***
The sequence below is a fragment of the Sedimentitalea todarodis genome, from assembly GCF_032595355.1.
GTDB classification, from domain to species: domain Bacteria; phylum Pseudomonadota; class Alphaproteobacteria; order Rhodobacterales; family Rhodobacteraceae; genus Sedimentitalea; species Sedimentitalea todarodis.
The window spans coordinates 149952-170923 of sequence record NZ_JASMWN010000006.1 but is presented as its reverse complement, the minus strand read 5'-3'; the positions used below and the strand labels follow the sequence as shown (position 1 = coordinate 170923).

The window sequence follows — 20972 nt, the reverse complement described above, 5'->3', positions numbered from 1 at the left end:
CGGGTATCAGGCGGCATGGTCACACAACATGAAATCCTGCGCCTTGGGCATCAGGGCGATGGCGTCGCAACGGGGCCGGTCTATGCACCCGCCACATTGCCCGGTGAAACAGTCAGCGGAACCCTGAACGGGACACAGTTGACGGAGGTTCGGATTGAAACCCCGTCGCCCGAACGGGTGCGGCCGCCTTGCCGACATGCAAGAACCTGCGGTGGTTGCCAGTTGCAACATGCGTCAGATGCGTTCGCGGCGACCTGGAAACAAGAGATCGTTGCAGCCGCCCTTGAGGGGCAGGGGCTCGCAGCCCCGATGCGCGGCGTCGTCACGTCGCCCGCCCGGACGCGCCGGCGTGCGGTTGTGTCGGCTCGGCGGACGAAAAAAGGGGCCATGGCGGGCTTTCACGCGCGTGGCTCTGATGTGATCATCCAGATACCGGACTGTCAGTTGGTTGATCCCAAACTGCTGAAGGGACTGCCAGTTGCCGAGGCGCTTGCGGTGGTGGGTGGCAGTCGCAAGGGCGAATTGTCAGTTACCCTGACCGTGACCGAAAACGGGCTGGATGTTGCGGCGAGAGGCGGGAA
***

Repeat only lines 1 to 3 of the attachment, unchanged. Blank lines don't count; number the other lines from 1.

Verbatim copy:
The sequence below is a fragment of the Sedimentitalea todarodis genome, from assembly GCF_032595355.1.
GTDB classification, from domain to species: domain Bacteria; phylum Pseudomonadota; class Alphaproteobacteria; order Rhodobacterales; family Rhodobacteraceae; genus Sedimentitalea; species Sedimentitalea todarodis.
The window spans coordinates 149952-170923 of sequence record NZ_JASMWN010000006.1 but is presented as its reverse complement, the minus strand read 5'-3'; the positions used below and the strand labels follow the sequence as shown (position 1 = coordinate 170923).